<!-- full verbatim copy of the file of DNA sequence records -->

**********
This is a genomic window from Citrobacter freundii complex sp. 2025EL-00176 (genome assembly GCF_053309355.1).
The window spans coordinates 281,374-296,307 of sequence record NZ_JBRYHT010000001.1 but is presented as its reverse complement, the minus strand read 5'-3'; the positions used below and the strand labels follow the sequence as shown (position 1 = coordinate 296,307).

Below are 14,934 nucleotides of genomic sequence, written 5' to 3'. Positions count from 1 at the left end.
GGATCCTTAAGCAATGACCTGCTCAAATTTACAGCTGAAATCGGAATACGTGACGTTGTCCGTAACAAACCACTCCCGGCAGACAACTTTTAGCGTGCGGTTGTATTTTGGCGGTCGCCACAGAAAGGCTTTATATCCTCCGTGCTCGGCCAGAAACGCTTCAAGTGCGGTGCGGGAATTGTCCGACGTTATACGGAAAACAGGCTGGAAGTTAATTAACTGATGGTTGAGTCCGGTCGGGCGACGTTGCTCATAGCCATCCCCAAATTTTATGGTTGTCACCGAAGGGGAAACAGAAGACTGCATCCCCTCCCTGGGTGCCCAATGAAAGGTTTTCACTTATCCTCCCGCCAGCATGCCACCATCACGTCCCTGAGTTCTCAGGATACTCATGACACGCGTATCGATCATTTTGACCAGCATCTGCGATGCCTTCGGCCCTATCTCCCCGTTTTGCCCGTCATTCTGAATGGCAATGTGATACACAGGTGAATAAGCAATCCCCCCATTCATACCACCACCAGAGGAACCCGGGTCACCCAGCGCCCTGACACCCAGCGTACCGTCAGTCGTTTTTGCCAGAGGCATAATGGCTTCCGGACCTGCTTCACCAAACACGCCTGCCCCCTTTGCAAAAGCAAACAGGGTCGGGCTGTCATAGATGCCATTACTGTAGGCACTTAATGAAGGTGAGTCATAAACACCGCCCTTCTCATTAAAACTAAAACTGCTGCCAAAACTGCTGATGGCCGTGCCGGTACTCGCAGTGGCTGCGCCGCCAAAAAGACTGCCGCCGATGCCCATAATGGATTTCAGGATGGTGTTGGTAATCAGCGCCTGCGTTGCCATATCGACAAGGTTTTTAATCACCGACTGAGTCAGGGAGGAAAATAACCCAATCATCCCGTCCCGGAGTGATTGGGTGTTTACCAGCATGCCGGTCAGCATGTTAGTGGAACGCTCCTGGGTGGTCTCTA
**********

This is a genomic window from Citrobacter freundii complex sp. 2025EL-00176 (genome assembly GCF_053309355.1).
The window spans coordinates 281,374-296,307 of sequence record NZ_JBRYHT010000001.1 but is presented as its reverse complement, the minus strand read 5'-3'; the positions used below and the strand labels follow the sequence as shown (position 1 = coordinate 296,307).

Below are 14,934 nucleotides of genomic sequence, written 5' to 3'. Positions count from 1 at the left end.
GGATCCTTAAGCAATGACCTGCTCAAATTTACAGCTGAAATCGGAATACGTGACGTTGTCCGTAACAAACCACTCCCGGCAGACAACTTTTAGCGTGCGGTTGTATTTTGGCGGTCGCCACAGAAAGGCTTTATATCCTCCGTGCTCGGCCAGAAACGCTTCAAGTGCGGTGCGGGAATTGTCCGACGTTATACGGAAAACAGGCTGGAAGTTAATTAACTGATGGTTGAGTCCGGTCGGGCGACGTTGCTCATAGCCATCCCCAAATTTTATGGTTGTCACCGAAGGGGAAACAGAAGACTGCATCCCCTCCCTGGGTGCCCAATGAAAGGTTTTCACTTATCCTCCCGCCAGCATGCCACCATCACGTCCCTGAGTTCTCAGGATACTCATGACACGCGTATCGATCATTTTGACCAGCATCTGCGATGCCTTCGGCCCTATCTCCCCGTTTTGCCCGTCATTCTGAATGGCAATGTGATACACAGGTGAATAAGCAATCCCCCCATTCATACCACCACCAGAGGAACCCGGGTCACCCAGCGCCCTGACACCCAGCGTACCGTCAGTCGTTTTTGCCAGAGGCATAATGGCTTCCGGACCTGCTTCACCAAACACGCCTGCCCCCTTTGCAAAAGCAAACAGGGTCGGGCTGTCATAGATGCCATTACTGTAGGCACTTAATGAAGGTGAGTCATAAACACCGCCCTTCTCATTAAAACTAAAACTGCTGCCAAAACTGCTGATGGCCGTGCCGGTACTCGCAGTGGCTGCGCCGCCAAAAAGACTGCCGCCGATGCCCATAATGGATTTCAGGATGGTGTTGGTAATCAGCGCCTGCGTTGCCATATCGACAAGGTTTTTAATCACCGACTGAGTCAGGGAGGAAAATAACCCAATCATCCCGTCCCGGAGTGATTGGGTGTTTACCAGCATGCCGGTCAGCATGTTAGTGGAACGCTCCTGGGTGGTCTCTA